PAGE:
In a previous article I indicated the need for organisations to get ready for the new customer experiences of 5-10 years from now. In this post, I explore three simple steps you can take to do this in your business.
STEP 1: LEARN
If words like IoT, blockchain or AI bemuse you, go educate yourself. Put on that Virtual Reality helmet. Go hunt Pokemons to understand AR. Make your first 3D print. But don’t just stick to technology. Visit a home for the elderly to see for yourself how older generations live. Look at how teenagers really use the internet and social media. Leave your cosy urban environment with latte’s-on-demand and venture into geographies where real people live and wifi isn’t ubiquitous. The only way to truly understand the way our world is changing, is to experience it first hand.
STEP 2: ENVISION
Once you have a picture of what technology can and can’t achieve, step away to envision what you want to do with this knowledge. Let go of today’s orthodoxies to develop CX scenarios that consider the way customer life could be. Like car companies create concept cars, think of concept experiences. They don’t need to be feasible today, but merely thinking them through, can inform your actions for tomorrow. Oh yes, and when doing so remember that just because something can be digitised, it doesn’t mean it should be digitised. After all, it’s still humans that pay the bills.
STEP 3: EXPERIMENT
Don’t stay in the land of dreams and theory, but do stuff. Create a safe zone where you can experiment freely with new business and experience concepts. A customer experience laboratory where you and your people can interact with customers in new ways and learn. And when ever you hit something that works for your business, integrate it and roll it out. After all, if you don’t do it, someone else will.
If you are responsible for the customer, you probably spend a good part of your days looking at Voice of the Customer (VoC) data, closed loop processes, journey maps and - if you’re really good - organisational capability assessments. You battle silos. You update KPI’s. You deliver presentations proving that the right type of customer-centricity really does make money.
This is all great work, and it should remain at the top of your agenda. But there is another part of the puzzle that should be considered. While you’re busy making today’s business that little better, who's looking at your company's longer game?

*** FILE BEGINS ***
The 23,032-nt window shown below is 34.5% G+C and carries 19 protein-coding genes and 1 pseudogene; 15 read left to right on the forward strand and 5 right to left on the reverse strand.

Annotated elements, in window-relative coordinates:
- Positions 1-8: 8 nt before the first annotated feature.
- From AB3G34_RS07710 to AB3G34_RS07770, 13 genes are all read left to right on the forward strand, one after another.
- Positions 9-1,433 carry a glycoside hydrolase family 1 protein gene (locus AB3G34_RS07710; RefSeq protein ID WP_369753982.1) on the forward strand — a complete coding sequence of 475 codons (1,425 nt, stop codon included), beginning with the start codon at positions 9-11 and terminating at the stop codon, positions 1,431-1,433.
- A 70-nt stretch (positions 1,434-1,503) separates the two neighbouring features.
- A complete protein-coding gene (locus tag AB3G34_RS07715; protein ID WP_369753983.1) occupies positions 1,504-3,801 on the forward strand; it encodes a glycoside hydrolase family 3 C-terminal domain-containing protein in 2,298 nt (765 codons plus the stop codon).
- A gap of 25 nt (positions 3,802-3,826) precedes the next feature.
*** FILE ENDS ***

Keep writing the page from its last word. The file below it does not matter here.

We live in a world where sci-fi sounding buzzwords like the Internet of Things (IoT), 3D printing, blockchains, artificial intelligence, robotics, genetic engineering and mixed reality are happily blending with ecological, political and socio-demographic shifts.
Each of these developments has the potential to transform complete industries. Taken together, they make a perfect storm which will leave no organisation untouched. Even those with minimal foresight, will have to admit that the customer experiences of 2025 will look nothing like what we consider as normal today.
But it is remarkable how few customer experience programmes provide these topics with adequate air time, if any.
On the one hand, this is understandable. Most customer programme leaders are so busy fixing the basics that anything that goes beyond the next fiscal year seems to take place in another life time.
But on the other hand, it’s also wrong. While we shouldn’t buy every story the Silicon Valley merchants peddle, it is clear that the next 5-10 years of technological, ecological, social and subsequent behavioural change will make the so-called internet revolution look like a walk in the park. Disregarding this reality could make your customer efforts today’s equivalent of shuffling the chairs on the Titanic.
So while continuing to improve today’s reality, I think it is time for companies to seriously start considering scenarios for the ways in which they want to engage their customers in the coming decade. Not to mention how they will make money from this.
After all, this is:
In future posts, I will be provide some practical suggestions on how you can pragmatically start preparing your organisation for the customer realities of 2020 and 2025.
Meanwhile, I’d be very interested in your thoughts on the topic. Especially if you disagree ;-)
This article is part of a new series - and possibly book - I’m developing on the future of customer experience. This all within the context of the Customer Council I’m setting up with support from the wonderful people at Confirmit, InSites Consulting and soon a few others. If you want to share your thoughts or act on the topics I write about (or get involved in the Council), do get in touch. I would love to hear from you.
Image: (cc) Aaron Burden - via Unsplash.com
About this blog
Whenever inspiration strikes, I use this space to share my thoughts on customer experience management, storytelling or what ever else crosses my mind.